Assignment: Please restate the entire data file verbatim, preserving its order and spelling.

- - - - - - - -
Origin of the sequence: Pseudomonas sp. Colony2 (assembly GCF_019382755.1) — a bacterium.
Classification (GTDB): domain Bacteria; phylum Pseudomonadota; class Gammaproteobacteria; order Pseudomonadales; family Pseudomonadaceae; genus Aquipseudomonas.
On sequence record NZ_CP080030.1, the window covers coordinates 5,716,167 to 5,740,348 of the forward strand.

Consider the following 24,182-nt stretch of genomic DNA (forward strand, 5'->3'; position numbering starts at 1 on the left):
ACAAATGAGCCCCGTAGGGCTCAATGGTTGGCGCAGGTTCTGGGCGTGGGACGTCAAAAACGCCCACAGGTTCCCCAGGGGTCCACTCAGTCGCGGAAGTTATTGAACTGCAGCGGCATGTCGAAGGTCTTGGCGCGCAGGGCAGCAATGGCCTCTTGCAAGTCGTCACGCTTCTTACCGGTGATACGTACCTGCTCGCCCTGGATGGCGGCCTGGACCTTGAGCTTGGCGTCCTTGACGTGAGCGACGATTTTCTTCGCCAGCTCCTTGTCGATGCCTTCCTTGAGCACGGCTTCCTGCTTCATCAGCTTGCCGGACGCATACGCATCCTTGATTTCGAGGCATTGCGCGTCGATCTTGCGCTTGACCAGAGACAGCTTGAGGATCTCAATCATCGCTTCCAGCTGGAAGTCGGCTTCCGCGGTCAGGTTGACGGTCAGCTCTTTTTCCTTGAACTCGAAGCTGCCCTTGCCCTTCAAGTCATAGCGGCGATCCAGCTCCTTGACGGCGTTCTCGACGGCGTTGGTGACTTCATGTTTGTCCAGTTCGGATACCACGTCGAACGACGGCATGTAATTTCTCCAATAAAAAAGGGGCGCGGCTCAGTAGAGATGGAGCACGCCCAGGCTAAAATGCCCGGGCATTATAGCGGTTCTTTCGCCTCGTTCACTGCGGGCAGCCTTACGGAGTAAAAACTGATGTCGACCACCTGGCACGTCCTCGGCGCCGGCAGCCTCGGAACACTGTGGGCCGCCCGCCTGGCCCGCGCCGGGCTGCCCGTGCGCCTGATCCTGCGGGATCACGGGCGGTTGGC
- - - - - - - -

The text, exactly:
Origin of the sequence: Pseudomonas sp. Colony2 (assembly GCF_019382755.1) — a bacterium.
Classification (GTDB): domain Bacteria; phylum Pseudomonadota; class Gammaproteobacteria; order Pseudomonadales; family Pseudomonadaceae; genus Aquipseudomonas.
On sequence record NZ_CP080030.1, the window covers coordinates 5,716,167 to 5,740,348 of the forward strand.

Consider the following 24,182-nt stretch of genomic DNA (forward strand, 5'->3'; position numbering starts at 1 on the left):
ACAAATGAGCCCCGTAGGGCTCAATGGTTGGCGCAGGTTCTGGGCGTGGGACGTCAAAAACGCCCACAGGTTCCCCAGGGGTCCACTCAGTCGCGGAAGTTATTGAACTGCAGCGGCATGTCGAAGGTCTTGGCGCGCAGGGCAGCAATGGCCTCTTGCAAGTCGTCACGCTTCTTACCGGTGATACGTACCTGCTCGCCCTGGATGGCGGCCTGGACCTTGAGCTTGGCGTCCTTGACGTGAGCGACGATTTTCTTCGCCAGCTCCTTGTCGATGCCTTCCTTGAGCACGGCTTCCTGCTTCATCAGCTTGCCGGACGCATACGCATCCTTGATTTCGAGGCATTGCGCGTCGATCTTGCGCTTGACCAGAGACAGCTTGAGGATCTCAATCATCGCTTCCAGCTGGAAGTCGGCTTCCGCGGTCAGGTTGACGGTCAGCTCTTTTTCCTTGAACTCGAAGCTGCCCTTGCCCTTCAAGTCATAGCGGCGATCCAGCTCCTTGACGGCGTTCTCGACGGCGTTGGTGACTTCATGTTTGTCCAGTTCGGATACCACGTCGAACGACGGCATGTAATTTCTCCAATAAAAAAGGGGCGCGGCTCAGTAGAGATGGAGCACGCCCAGGCTAAAATGCCCGGGCATTATAGCGGTTCTTTCGCCTCGTTCACTGCGGGCAGCCTTACGGAGTAAAAACTGATGTCGACCACCTGGCACGTCCTCGGCGCCGGCAGCCTCGGAACACTGTGGGCCGCCCGCCTGGCCCGCGCCGGGCTGCCCGTGCGCCTGATCCTGCGGGATCACGGGCGGTTGGC